Arkona - Khram
Napalm Records
Pagan Dark Metal
9 songs (74'05")
Release year: 2018
Arkona, Napalm Records
Reviewed by Alex
Album of the month

Arkona is one of the best Russian exports hands down, and that doesn’t cover just the art of metal. I am pretty proud to say that I have managed to make sure many of my nowhere near metal Russian friends got to experience it. Not sure if they necessarily liked Arkona, or became avid listeners afterward, but at the very minimum I was able to show them Russia has quality artists beyond fantastic world renowned opera singers. Whatever my friends’ attitude towards their Russian heritage was – pure arrogance or reserved humility – all of them agreed that Arkona were emissaries who made them proud. Well, I have got news for many of those people who since may have downloaded a song or two or acquired an album here and there. Arkona circa Khram is a different animal, the face of which we have seen starting to take shape on Yav, but now the transformation is complete. Get used to it, and start appreciating a new force Arkona has become. The era of Stenka na Stenku and Valenki is over.

Atmosphere creating opener Mantra, which goes to full shaman mode towards the end, should have really been titled Marevo, which can be translated from Russian as mirage, or even better haze. The closer is the same short atmosphere piece, and in between sits the whole new world Arkona is exploring. Imagine dipping your head into a barrel full of murky liquid, only to discover that if you immerse your head completely, you can actually poke through, and there is another full-blown alternative reality existing past the waterline. Think of it as another Alice in Wonderland, only you don’t have to throw your whole body down the rabbit hole, just have your ears and your brain disconnect from the current existence and go with the flow. The Wonderland Arkona depicts on Khram is pagan, harsh and mysterious. It can be explosive, when Masha “the Scream” Arkhipova becomes a bestial howling she-wolf, or receding from pressure, yet still full of rising dark emotional swells. Storm does it first, either double bass strong or full of quieter syncopation, but Tseluya zhizn’ (Kissing Life) is the totality of the new Arkona. From no joy pressing walls to clearing moments, from Masha’s screaming to children’s dialogue, the feeling of dread and of the foreboding Winter inevitably approaching is palpable. Instead of one melody which is easy to follow, Arkona makes sure you are awash in the sea of them (Rebionok bez imeni - Child without a Name), or uses all kinds of authentic wind instruments to bring something to the immediate forefront (Tseluya zhizn’). Whatever it is that they do, the pain and gloom dominate, and it is most noticeable on the back-to-back convoluted long Tseluya zhizn’ and Rebionok bez imeni, which isn’t even supposed to work, yet Arkona maintained me transfixed. The whole mood is not very conducive to clean vocals, and Masha does little of it on Khram. Wherever she does, she becomes a bright spot poking through the circling ominous clouds.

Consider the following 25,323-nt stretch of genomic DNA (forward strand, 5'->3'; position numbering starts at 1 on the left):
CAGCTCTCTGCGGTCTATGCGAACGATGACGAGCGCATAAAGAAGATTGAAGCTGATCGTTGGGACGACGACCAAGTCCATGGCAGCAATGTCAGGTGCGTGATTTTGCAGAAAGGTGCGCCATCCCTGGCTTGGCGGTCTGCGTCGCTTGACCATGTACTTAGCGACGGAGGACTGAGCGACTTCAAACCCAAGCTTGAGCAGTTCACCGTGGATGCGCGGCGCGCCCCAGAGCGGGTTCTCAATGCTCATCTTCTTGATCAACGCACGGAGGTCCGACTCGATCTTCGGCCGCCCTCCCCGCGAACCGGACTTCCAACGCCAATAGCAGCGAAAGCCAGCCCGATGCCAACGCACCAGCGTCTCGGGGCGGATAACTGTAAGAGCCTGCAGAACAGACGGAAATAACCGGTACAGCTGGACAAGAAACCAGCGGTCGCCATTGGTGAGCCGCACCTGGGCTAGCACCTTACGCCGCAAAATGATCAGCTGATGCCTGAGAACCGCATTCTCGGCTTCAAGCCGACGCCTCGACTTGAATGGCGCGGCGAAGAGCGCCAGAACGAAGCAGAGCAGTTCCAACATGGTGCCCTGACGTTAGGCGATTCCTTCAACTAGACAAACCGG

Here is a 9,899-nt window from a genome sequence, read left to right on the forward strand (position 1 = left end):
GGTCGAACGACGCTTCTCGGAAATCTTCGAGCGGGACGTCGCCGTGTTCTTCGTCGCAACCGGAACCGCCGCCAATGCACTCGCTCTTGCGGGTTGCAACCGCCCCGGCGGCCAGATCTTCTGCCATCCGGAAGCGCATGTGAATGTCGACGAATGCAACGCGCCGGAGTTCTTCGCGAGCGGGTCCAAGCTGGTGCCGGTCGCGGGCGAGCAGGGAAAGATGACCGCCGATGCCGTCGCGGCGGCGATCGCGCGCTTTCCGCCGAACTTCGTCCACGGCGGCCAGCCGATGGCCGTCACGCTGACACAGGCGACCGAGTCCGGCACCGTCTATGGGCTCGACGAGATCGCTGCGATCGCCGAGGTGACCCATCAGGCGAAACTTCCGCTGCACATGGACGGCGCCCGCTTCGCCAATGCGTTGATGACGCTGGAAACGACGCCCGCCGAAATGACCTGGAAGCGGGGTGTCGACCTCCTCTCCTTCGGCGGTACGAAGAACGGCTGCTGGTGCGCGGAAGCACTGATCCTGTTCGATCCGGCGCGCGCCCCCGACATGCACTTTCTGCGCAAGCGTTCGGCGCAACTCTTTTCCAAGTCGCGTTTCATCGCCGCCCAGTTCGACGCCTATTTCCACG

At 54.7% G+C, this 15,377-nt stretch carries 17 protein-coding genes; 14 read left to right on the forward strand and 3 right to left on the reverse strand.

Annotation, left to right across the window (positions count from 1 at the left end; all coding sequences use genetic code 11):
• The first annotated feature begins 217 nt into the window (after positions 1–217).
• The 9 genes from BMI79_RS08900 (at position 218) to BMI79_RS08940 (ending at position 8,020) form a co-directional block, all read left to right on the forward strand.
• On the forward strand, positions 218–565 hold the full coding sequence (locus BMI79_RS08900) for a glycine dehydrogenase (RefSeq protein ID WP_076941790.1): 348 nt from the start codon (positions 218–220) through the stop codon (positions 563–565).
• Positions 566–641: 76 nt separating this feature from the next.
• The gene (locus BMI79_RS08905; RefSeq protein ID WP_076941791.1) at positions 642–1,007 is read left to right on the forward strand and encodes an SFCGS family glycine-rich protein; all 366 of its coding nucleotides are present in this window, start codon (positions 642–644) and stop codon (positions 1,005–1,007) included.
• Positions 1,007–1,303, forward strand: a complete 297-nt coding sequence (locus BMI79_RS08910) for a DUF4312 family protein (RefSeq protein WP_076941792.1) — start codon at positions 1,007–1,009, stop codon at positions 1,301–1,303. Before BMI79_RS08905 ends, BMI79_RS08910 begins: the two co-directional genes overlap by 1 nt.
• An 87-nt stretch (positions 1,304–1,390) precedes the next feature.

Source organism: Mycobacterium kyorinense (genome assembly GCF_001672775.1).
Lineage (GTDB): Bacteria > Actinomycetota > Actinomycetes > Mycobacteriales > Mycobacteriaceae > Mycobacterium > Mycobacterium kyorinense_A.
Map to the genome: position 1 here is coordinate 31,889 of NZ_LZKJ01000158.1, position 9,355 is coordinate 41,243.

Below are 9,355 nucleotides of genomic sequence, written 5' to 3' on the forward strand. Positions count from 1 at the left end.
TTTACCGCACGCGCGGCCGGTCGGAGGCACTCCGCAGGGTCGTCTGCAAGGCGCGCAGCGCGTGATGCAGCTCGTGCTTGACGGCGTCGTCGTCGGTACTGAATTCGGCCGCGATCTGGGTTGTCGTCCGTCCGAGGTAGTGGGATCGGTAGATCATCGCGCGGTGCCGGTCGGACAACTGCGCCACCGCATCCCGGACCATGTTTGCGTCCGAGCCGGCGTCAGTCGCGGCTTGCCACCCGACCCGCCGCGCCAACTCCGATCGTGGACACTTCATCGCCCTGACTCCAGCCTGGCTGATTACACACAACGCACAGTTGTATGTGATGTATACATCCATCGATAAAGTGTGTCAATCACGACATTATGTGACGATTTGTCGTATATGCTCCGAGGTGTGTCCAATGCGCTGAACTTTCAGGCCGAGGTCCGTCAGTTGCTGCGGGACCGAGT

Whereas way back on Goi, Rode, Goi I thought Arkona explored some of the music from Siberian/Paleo Asian people, Khram took some notes from Russian people of the steppe. Openings of Rebionok bez imeni and V pogonie za beloj ten’yu (Chasing the White Shadow have hints of Mongol Tengger Cavalry, while the title track (translated Temple) is probably the most progressive Arkona has ever been, and you will need two brains to comprehend it. Wonder if that is where Arkona is going next? The cover Volchitsa (She-Wolf) is most Russian folk drive, and V ladonyakh bogov (In the palms of Gods) has profound piano before grinding guitars start, but whether it is Russian folk of Volchitsya or piano plus electroacoustic guitars of V ladonyakh bogov, the sense of phantasmagorical darkness, of walls closing in, of Masha being constantly possessed, that sense has the firmest of grips on Khram. V ladonyakh bogov may be titled about the palms of gods, but those certainly aren’t caressing.

As Masha’s face becomes less and less visible on Arkona’s album band pictures as of late, Yav had her partially covering her face with outstretching arms and Khram has the full on drape of hair pulled up in front, their music continues to evolve. Absolutely convinced in where they want to go, precise and powerful in their execution and musical production, Khram is destined to become a turning point for the band not afraid to make each of its albums a departure from the road well-traveled.

Killing Songs :
Tselyua zhizn', Rebionok bez imeni, V pogone za beloj ten'yu, V ladonyakh bogov
Alex quoted 91 / 100
Other albums by Arkona that we have reviewed:
Arkona - Yav reviewed by Alex and quoted 91 / 100
Arkona - Slovo reviewed by Goat and quoted 85 / 100
Arkona - Stenka na Stenku reviewed by Alex and quoted no quote
Arkona - Goi, Rode, Goi! reviewed by Thomas and quoted 89 / 100
Arkona - Ot Serdtsa K Nebu reviewed by Goat and quoted 89 / 100
To see all 9 reviews click here
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